To demonstrate an even better scenario, I created a short 28-second track using all of the variations of the original sample. The only sound not generated by the can is the kick drum.
Presets are created by professional sound designers. Considering that they know the ins and outs of the plugin and have more experience with it, it’s safe to say they know their stuff. Why not learn from them? Manipulate the preset, play around and experiment with them. Make them fit your track. End up with a cool sound? Awesome. Go apply some texture by altering the pitch, distorting it, or playing it in reverse. It’s not cheating to originate from a preset. It’s being resourceful by learning from a tool provided to you. It becomes creative when you alter it and make it your own.
Keep it Separate
Separate your sound design sessions from your composition sessions. Designate time for each. You’ll find you get more done when you are under a time restriction.
RECORDING ARTISTS, BEAT MAKERS& ELECTRONIC MUSICIANS
STEP 5: EDITING/MIXING
Editing music can be defined as any process that alters the original performance. This is where effects are applied, any samples are inserted, any changes to time, pitch, perfecting levels, panning, and most importantly polishing the mix to perfection.
Rather than spend way too much money trying to soundproof your room, just listen to your music outside the studio. Listen in a car, listen in headphones, do an upload test to SoundCloud or YouTube and listen to it on your phone, render it to CD and play it on your home theater or T.V. The more you listen to it on as many options as you can you are more likely going to notice little imperfections and adjustments that need to be made.
Too much reverb can kill your mix. Reverb should be just loud enough to hear, but not overwhelming. Same with delay. It shouldn’t be easy to point out. In fact, it should be applied to the point where it's barely noticeable.
Get a bass reference track. Take your mix and apply a low pass filter then compare your track to the reference track. This can seriously help you achieve a great low end.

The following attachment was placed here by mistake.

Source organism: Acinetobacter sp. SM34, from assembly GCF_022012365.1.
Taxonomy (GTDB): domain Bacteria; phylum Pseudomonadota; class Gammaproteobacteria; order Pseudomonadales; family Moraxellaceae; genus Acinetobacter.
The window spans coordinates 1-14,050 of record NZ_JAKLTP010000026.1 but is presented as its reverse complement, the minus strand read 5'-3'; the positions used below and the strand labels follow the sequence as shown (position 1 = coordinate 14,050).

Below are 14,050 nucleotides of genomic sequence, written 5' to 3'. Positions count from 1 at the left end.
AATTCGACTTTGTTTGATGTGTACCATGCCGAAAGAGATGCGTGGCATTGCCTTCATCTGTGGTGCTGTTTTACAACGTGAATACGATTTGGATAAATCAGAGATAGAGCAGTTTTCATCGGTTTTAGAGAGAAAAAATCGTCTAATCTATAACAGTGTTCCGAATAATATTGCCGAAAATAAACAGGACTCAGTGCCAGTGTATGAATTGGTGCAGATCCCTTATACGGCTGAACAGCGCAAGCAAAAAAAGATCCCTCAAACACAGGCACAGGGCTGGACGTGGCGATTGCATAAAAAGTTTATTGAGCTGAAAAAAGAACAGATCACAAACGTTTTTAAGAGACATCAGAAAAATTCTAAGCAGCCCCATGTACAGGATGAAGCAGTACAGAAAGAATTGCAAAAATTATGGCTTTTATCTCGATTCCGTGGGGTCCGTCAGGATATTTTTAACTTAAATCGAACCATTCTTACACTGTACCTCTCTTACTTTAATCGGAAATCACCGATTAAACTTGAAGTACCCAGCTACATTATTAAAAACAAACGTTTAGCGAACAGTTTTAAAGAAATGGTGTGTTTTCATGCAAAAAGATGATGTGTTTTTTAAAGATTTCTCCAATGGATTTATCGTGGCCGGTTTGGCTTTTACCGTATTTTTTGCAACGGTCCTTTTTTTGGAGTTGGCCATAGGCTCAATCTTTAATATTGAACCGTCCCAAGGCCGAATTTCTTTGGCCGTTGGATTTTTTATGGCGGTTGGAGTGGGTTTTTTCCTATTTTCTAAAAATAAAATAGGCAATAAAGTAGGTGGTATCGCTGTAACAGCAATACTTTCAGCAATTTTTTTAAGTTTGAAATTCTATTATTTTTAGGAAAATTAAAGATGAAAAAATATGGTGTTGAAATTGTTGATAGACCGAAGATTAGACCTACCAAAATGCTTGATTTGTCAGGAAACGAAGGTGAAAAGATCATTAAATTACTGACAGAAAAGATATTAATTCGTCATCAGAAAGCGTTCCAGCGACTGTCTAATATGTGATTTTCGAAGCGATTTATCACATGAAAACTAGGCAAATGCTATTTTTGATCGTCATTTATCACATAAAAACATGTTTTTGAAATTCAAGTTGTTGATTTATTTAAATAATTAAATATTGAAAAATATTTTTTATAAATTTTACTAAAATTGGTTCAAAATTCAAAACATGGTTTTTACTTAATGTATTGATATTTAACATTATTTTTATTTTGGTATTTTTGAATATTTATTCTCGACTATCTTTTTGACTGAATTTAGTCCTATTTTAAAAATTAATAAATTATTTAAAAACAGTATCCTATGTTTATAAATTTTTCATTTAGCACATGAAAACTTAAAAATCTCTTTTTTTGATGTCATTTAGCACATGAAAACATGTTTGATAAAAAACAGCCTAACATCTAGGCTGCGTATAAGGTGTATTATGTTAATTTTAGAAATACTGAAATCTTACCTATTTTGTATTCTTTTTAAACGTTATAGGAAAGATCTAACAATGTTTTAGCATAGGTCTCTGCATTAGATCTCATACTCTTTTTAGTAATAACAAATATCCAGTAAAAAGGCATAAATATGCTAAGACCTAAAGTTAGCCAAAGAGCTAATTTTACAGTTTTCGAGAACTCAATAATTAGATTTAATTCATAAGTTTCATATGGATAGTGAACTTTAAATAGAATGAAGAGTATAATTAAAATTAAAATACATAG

EQ. Don’t be intimidated. Again, get a reference track that is similar to the style you have. Don’t be afraid to test the waters until you get the same kind of equalization. Trust your ears.
Most instruments have no business being at low muddy frequencies. Cut the low end on those instruments. This can be done by using a high pass filter.
This will also free up frequency space and allow your bass to breathe.
Don’t get too crispy. It’s audio and not a bowl of Rice Crispies.
EQ should always come before compression. Remove the unwanted sounds first. Want to test your skills? Drop the mix into Mono. Remember not everything plays in stereo. So some of your panning tricks may reveal a terrible secret.
Compression. This one is tricky. The job of a compressor is to make the softer parts louder and the louder parts softer, thus creating a middle ground. This is a great tool for vocalists. If only more T.V.’s had compressors, nothing worse than a loud/soft movie.
Same goes for music. Similar to going on a date with your DAW for a day. The same should go for you and your compressor. Play with it, study it, and learn it.
Failure is not an option, and perfection is the goal.
Mixdown is the most crucial part of the process. Make sure your levels are accurate, everything is in balance, and polish it. Don’t over think it. Just polish it.
THE FINAL STEP: MASTERING AND RENDERING
Now that you are recorded, mixed and ready for mastering, here is something to consider.
This depends on the intended use of your final product. Whomever will be mastering your track will need to know the format you want your tracks rendered to. Below is a list of required formats by platform/application.
- iTunes (standard), Spotify, and other online stores — 16-bit/44.1k WAV files
- Mastered For iTunes — 24-bit/96k, 88.2k, 48k, or 44.1k sample rate WAV files
- Bandcamp and SoundCloud — 24-bit WAV files (sample rates above 44.1k)
- Compact Disc —44100 Hz 16-bit stereo WAV or AIFF file.
- Vinyl — 24-bit WAV files (sample rates higher than 44.1k if available)
- Cassette — 16-bit WAV files (sample rates higher than 44.1k in some cases)
- Music Licensing — 48k WAV files (with 320kbps reference mp3)
Why not an MP3?
This begins an educational moment on lossy and lossless audio.